The amount of clinical data that are generated and captured during routine clinical care is increasing in size and complexity. Integrating clinical data from disparate sources however is a challenging task due to their lack of common structure and annotation. Similar to the Gene Ontology, controlled clinical terminologies have been created to facilitate the systematic capture, curation, and description of health care related events such as diagnoses, prescriptions and procedures from EHR data and enable their subsequent usage for clinical care, research, or administrative purposes. Furthermore, linking EHR data with biological knowledge is increasingly becoming possibly through tools such as the Human Phenotype Ontology (HPO) and the Disease Ontology that aim to provide the semantic scaffolding for computationally integrating biomedical knowledge across sources.
Funding Open Access charges were funded by the University College London Library, the Swiss Institute of Bioinformatics, the Agassiz Foundation, and the Foundation for the University of Lausanne.
- 5.Khoury M, Lam TK, Ioannidis J, Hartge P, Spitz M, Buring J, Chanock S, Croyle R, Goddard K, Ginsburg G, Herceg Z, Hiatt R, Hoover R, Hunter D, Kramer B, Lauer M, Meyerhardt J, Olopade O, Palmer J, Sellers T, Seminara D, Ransohoff D, Rebbeck T, Tourassi G, Winn D, Zauber A, Schully S (2013) Transforming epidemiology for 21st century medicine and public health. Cancer Epidemiol Biomark Prev 22(4):508–516. doi: 10.1158/1055-9965.epi-13-0146 CrossRefGoogle Scholar
- 6.Liao K, Cai T, Savova G, Murphy S, Karlson E, Ananthakrishnan A, Gainer V, Shaw S, Xia Z, Szolovits P, Churchill S, Kohane I (2015) Development of phenotype algorithms using electronic medical records and incorporating natural language processing. BMJ 350:h1885. doi: 10.1136/bmj.h1885 CrossRefPubMedPubMedCentralGoogle Scholar
- 7.Ashburner M, Ball C, Blake J, Botstein D, Butler H, Cherry M, Davis A, Dolinski K, Dwight S, Eppig J, Harris M, Hill D, Issel-Tarver L, Kasarskis A, Lewis S, Matese J, Richardson J, Ringwald M, Rubin G, Sherlock G (2000) Gene Ontology: tool for the unification of biology. Nat Genet 25(1):25–29. doi: 10.1038/75556 CrossRefPubMedPubMedCentralGoogle Scholar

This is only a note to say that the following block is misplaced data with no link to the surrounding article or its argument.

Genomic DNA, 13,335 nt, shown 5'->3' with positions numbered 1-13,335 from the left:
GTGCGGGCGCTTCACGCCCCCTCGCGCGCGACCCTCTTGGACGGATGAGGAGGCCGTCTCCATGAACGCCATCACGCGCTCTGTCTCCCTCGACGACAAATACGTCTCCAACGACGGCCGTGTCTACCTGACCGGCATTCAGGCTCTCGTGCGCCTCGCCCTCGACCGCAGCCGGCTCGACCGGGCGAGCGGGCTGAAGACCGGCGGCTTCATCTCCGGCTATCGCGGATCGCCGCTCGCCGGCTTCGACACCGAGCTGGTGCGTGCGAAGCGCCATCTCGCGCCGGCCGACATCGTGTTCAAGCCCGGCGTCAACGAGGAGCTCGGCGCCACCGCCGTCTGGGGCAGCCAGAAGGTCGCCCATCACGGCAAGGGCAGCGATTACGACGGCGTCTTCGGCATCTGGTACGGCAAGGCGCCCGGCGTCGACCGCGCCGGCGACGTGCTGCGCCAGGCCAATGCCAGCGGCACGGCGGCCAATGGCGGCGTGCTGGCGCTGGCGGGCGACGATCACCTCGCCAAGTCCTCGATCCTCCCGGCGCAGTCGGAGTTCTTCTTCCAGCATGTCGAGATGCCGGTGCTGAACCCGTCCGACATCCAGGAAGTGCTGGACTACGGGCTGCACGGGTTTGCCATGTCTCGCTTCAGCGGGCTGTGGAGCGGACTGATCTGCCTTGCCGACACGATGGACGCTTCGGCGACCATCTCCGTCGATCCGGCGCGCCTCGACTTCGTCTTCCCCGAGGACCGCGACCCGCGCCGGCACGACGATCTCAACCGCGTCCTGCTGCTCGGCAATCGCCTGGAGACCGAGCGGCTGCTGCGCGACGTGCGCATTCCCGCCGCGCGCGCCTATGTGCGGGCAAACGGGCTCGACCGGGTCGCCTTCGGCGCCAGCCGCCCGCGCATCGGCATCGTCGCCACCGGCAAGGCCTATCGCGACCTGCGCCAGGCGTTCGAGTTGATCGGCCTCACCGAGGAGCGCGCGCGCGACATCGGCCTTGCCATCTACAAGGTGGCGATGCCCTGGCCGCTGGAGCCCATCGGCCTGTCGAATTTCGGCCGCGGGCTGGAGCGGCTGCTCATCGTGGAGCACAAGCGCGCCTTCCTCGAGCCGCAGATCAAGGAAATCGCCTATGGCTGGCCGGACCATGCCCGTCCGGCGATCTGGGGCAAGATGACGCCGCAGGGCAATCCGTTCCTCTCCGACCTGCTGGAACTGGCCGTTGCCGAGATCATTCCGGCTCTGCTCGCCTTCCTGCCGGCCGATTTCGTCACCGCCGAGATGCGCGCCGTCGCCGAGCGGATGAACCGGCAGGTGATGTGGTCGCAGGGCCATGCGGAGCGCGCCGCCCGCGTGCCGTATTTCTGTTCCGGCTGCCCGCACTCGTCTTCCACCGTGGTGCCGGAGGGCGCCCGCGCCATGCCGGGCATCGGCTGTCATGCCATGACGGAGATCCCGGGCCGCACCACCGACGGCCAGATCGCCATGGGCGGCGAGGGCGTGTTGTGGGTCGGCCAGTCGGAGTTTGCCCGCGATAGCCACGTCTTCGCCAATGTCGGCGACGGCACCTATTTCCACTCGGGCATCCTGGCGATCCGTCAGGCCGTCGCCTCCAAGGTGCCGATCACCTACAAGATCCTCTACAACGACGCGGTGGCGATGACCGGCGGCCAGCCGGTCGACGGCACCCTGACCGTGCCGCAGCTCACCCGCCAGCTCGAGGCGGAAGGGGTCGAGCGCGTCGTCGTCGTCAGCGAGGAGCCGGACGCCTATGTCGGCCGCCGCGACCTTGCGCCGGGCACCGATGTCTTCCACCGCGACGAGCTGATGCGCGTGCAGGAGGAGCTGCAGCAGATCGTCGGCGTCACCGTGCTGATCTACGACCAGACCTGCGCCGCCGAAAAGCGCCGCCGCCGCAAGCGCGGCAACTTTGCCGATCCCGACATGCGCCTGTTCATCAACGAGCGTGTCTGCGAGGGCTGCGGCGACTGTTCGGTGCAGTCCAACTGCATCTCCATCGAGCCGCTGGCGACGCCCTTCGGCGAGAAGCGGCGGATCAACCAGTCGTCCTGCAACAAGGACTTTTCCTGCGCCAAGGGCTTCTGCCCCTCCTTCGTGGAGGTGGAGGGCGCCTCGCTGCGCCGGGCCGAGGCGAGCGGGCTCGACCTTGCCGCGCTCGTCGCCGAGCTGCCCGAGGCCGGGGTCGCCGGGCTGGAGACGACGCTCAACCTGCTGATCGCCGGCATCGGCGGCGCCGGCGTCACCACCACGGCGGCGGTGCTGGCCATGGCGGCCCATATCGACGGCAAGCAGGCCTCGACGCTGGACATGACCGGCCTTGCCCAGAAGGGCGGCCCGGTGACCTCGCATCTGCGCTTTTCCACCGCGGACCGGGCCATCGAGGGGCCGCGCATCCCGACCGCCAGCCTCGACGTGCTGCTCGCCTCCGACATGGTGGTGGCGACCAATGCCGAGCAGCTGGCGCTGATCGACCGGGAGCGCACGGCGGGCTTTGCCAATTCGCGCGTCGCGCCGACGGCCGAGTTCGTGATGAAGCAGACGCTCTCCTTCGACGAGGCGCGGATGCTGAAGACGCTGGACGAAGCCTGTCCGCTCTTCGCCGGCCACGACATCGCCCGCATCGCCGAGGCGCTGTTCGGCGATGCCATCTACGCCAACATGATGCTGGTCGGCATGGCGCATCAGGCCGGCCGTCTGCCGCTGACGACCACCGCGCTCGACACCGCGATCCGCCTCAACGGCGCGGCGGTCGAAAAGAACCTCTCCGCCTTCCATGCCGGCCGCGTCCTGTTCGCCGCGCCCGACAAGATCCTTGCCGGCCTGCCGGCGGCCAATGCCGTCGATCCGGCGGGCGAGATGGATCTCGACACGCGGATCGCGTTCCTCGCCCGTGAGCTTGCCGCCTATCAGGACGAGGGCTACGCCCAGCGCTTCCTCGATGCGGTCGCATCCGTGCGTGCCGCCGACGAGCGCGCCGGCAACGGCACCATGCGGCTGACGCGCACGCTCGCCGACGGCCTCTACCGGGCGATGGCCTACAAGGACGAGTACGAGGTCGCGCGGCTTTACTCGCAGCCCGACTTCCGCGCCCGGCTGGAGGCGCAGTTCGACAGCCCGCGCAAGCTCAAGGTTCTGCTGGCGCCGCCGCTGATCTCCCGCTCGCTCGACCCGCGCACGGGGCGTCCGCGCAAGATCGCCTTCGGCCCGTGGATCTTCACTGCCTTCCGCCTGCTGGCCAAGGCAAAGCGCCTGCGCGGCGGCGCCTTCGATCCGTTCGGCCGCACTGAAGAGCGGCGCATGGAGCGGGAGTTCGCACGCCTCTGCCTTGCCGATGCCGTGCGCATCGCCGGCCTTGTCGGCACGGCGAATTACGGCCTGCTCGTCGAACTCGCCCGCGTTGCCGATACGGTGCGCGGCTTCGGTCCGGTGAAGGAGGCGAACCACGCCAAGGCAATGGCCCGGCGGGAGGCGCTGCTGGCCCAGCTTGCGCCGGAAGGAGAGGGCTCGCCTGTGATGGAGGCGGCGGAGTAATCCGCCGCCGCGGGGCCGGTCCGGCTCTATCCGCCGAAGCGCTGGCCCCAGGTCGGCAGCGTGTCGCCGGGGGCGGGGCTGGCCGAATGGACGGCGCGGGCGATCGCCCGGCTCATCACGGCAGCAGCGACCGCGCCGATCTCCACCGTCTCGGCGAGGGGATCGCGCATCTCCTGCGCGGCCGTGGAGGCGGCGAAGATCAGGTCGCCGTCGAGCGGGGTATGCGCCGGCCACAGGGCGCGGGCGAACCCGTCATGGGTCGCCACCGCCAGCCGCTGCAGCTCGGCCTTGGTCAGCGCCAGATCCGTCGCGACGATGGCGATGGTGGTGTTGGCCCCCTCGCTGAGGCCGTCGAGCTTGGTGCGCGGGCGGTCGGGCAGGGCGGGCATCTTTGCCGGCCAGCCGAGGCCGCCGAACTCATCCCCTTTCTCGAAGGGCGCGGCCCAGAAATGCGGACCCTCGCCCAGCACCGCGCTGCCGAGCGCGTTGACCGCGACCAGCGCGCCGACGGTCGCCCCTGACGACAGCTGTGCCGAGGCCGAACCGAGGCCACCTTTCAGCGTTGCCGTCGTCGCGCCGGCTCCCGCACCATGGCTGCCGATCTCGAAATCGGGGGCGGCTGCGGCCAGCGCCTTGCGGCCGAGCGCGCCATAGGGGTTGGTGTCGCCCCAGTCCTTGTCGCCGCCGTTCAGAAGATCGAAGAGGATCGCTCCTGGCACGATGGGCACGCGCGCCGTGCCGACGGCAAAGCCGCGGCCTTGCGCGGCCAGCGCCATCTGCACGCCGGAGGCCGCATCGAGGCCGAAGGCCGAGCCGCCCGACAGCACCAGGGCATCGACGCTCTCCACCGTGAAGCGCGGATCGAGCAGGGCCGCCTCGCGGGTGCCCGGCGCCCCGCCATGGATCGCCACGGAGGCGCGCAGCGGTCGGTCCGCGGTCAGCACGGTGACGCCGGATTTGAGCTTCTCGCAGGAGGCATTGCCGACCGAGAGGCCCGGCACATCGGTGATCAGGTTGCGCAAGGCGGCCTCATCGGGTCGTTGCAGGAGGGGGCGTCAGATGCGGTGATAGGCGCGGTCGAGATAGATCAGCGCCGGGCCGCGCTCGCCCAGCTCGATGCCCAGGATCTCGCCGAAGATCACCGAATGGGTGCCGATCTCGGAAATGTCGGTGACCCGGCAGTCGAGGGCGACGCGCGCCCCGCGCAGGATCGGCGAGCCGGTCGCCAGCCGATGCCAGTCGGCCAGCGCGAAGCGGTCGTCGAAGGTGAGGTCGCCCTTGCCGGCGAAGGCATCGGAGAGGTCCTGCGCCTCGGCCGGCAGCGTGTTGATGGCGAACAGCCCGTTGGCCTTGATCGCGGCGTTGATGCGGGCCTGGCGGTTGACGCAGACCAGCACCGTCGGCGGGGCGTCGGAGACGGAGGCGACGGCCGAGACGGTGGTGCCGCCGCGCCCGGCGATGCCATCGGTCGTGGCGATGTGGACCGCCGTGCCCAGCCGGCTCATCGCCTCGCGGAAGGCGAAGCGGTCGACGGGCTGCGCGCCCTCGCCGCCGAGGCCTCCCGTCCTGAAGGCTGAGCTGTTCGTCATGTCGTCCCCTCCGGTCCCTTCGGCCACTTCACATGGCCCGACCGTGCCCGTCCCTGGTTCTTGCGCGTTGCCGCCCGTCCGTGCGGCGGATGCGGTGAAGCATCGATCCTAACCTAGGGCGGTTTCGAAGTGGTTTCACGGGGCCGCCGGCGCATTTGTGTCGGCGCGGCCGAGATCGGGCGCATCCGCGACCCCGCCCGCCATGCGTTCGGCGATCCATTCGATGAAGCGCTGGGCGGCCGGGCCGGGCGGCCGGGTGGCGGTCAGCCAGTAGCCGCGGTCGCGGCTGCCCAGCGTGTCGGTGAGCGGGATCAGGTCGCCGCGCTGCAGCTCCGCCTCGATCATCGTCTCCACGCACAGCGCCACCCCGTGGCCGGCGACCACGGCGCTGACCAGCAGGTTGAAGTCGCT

- 9.Cantor M, Lussier Y (2003) Putting data integration into practice: using biomedical terminologies to add structure to existing data sources. AMIA Annual Symposium proceedings/AMIA Symposium AMIA Symposium, pp 125–129Google Scholar
- 10.Smith B, Ashburner M, Rosse C, Bard J, Bug W, Ceusters W, Goldberg L, Eilbeck K, Ireland A, Mungall C, Leontis N, Rocca-Serra P, Ruttenberg A, Sansone S-A, Scheuermann R, Shah N, Whetzel P, Lewis S (2007) The OBO Foundry: coordinated evolution of ontologies to support biomedical data integration. Nat Biotechnol 25(11):1251–1255. doi: 10.1038/nbt1346 CrossRefPubMedPubMedCentralGoogle Scholar
- 14.Pathak J, Wang J, Kashyap S, Basford M, Li R, Masys D, Chute C (2011) Mapping clinical phenotype data elements to standardized metadata repositories and controlled terminologies: the eMERGE Network experience. J Am Med Inform Assoc 18(4):376–386. doi: 10.1136/amiajnl-2010-000061 CrossRefPubMedPubMedCentralGoogle Scholar
- 18.Wang A, Sable J, Spackman K (2002) The SNOMED clinical terms development process: refinement and analysis of content. Proceedings/AMIA Annual Symposium AMIA Symposium, pp 845–849Google Scholar
- 20.Denny J, Crawford D, Ritchie M, Bielinski S, Basford M, Bradford Y, Chai HS, Bastarache L, Zuvich R, Peissig P, Carrell D, Ramirez A, Pathak J, Wilke R, Rasmussen L, Wang X, Pacheco J, Kho A, Hayes G, Weston N, Matsumoto M, Kopp P, Newton K, Jarvik G, Li R, Manolio T, Kullo I, Chute C, Chisholm R, Larson E, McCarty C, Masys D, Roden D, de Andrade M (2011) Variants near FOXE1 are associated with hypothyroidism and other thyroid conditions: using electronic medical records for genome- and phenome-wide studies. Am J Hum Genet 89(4):529–542. doi: 10.1016/j.ajhg.2011.09.008 CrossRefPubMedPubMedCentralGoogle Scholar
- 24.van Staa T-P, Dyson L, McCann G, Padmanabhan S, Belatri R, Goldacre B, Cassell J, Pirmohamed M, Torgerson D, Ronaldson S, Adamson J, Taweel A, Delaney B, Mahmood S, Baracaia S, Round T, Fox R, Hunter T, Gulliford M, Smeeth L (2014) The opportunities and challenges of pragmatic point-of-care randomised trials using routinely collected electronic records: evaluations of two exemplar trials. Health Technol Assess (Winchester, England) 18(43):1–146Google Scholar
- 26.Bakken S, Cimino JJ, Haskell R, Kukafka R, Matsumoto C, Chan GK, Huff SM (2000) Evaluation of the clinical LOINC (Logical Observation Identifiers, Names, and Codes) semantic structure as a terminology model for standardized assessment measures. J Am Med Inform Assoc 7(6):529–538CrossRefPubMedPubMedCentralGoogle Scholar
- 27.Huff SM, Rocha RA, McDonald CJ, De Moor GJ, Fiers T, Bidgood WD, Forrey AW, Francis WG, Tracy WR, Leavelle D, Stalling F, Griffin B, Maloney P, Leland D, Charles L, Hutchins K, Baenziger J (1998) Development of the Logical Observation Identifier Names and Codes (LOINC) vocabulary. J Am Med Inform Assoc 5(3):276–292CrossRefPubMedPubMedCentralGoogle Scholar
- 30.Bouhaddou O, Warnekar P, Parrish F, Do N, Mandel J, Kilbourne J, Lincoln M (2008) Exchange of computable patient data between the Department of Veterans Affairs (VA) and the Department of Defense (DoD): terminology mediation strategy. J Am Med Inform Assoc 15(2):174–183CrossRefPubMedPubMedCentralGoogle Scholar